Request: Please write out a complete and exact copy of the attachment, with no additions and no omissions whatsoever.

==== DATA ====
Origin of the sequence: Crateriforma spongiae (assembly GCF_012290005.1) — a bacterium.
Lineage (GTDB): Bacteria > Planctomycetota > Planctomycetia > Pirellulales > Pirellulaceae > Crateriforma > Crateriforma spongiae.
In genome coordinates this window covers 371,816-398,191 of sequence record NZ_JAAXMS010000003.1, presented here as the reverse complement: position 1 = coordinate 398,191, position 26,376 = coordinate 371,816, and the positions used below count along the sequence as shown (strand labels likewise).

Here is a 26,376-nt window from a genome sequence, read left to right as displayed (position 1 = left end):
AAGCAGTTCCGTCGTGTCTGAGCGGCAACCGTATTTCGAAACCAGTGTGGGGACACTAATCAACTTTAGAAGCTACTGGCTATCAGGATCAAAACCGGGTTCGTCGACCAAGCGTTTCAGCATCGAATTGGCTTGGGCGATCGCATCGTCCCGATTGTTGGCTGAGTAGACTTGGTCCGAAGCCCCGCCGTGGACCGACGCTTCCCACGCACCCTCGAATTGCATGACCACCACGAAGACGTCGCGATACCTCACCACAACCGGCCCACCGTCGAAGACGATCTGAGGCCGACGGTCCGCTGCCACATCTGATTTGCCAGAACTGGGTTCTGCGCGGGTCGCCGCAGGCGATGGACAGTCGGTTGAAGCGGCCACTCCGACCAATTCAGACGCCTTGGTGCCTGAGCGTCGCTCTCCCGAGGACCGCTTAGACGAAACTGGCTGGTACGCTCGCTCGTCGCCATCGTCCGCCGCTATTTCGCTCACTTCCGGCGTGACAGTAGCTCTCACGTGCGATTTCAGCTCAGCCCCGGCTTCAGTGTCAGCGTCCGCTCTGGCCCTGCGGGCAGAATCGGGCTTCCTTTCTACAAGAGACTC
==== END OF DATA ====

Origin of the sequence: Crateriforma spongiae (assembly GCF_012290005.1) — a bacterium.
Lineage (GTDB): Bacteria > Planctomycetota > Planctomycetia > Pirellulales > Pirellulaceae > Crateriforma > Crateriforma spongiae.
In genome coordinates this window covers 371,816-398,191 of sequence record NZ_JAAXMS010000003.1, presented here as the reverse complement: position 1 = coordinate 398,191, position 26,376 = coordinate 371,816, and the positions used below count along the sequence as shown (strand labels likewise).

Here is a 26,376-nt window from a genome sequence, read left to right as displayed (position 1 = left end):
AAGCAGTTCCGTCGTGTCTGAGCGGCAACCGTATTTCGAAACCAGTGTGGGGACACTAATCAACTTTAGAAGCTACTGGCTATCAGGATCAAAACCGGGTTCGTCGACCAAGCGTTTCAGCATCGAATTGGCTTGGGCGATCGCATCGTCCCGATTGTTGGCTGAGTAGACTTGGTCCGAAGCCCCGCCGTGGACCGACGCTTCCCACGCACCCTCGAATTGCATGACCACCACGAAGACGTCGCGATACCTCACCACAACCGGCCCACCGTCGAAGACGATCTGAGGCCGACGGTCCGCTGCCACATCTGATTTGCCAGAACTGGGTTCTGCGCGGGTCGCCGCAGGCGATGGACAGTCGGTTGAAGCGGCCACTCCGACCAATTCAGACGCCTTGGTGCCTGAGCGTCGCTCTCCCGAGGACCGCTTAGACGAAACTGGCTGGTACGCTCGCTCGTCGCCATCGTCCGCCGCTATTTCGCTCACTTCCGGCGTGACAGTAGCTCTCACGTGCGATTTCAGCTCAGCCCCGGCTTCAGTGTCAGCGTCCGCTCTGGCCCTGCGGGCAGAATCGGGCTTCCTTTCTACAAGAGACTC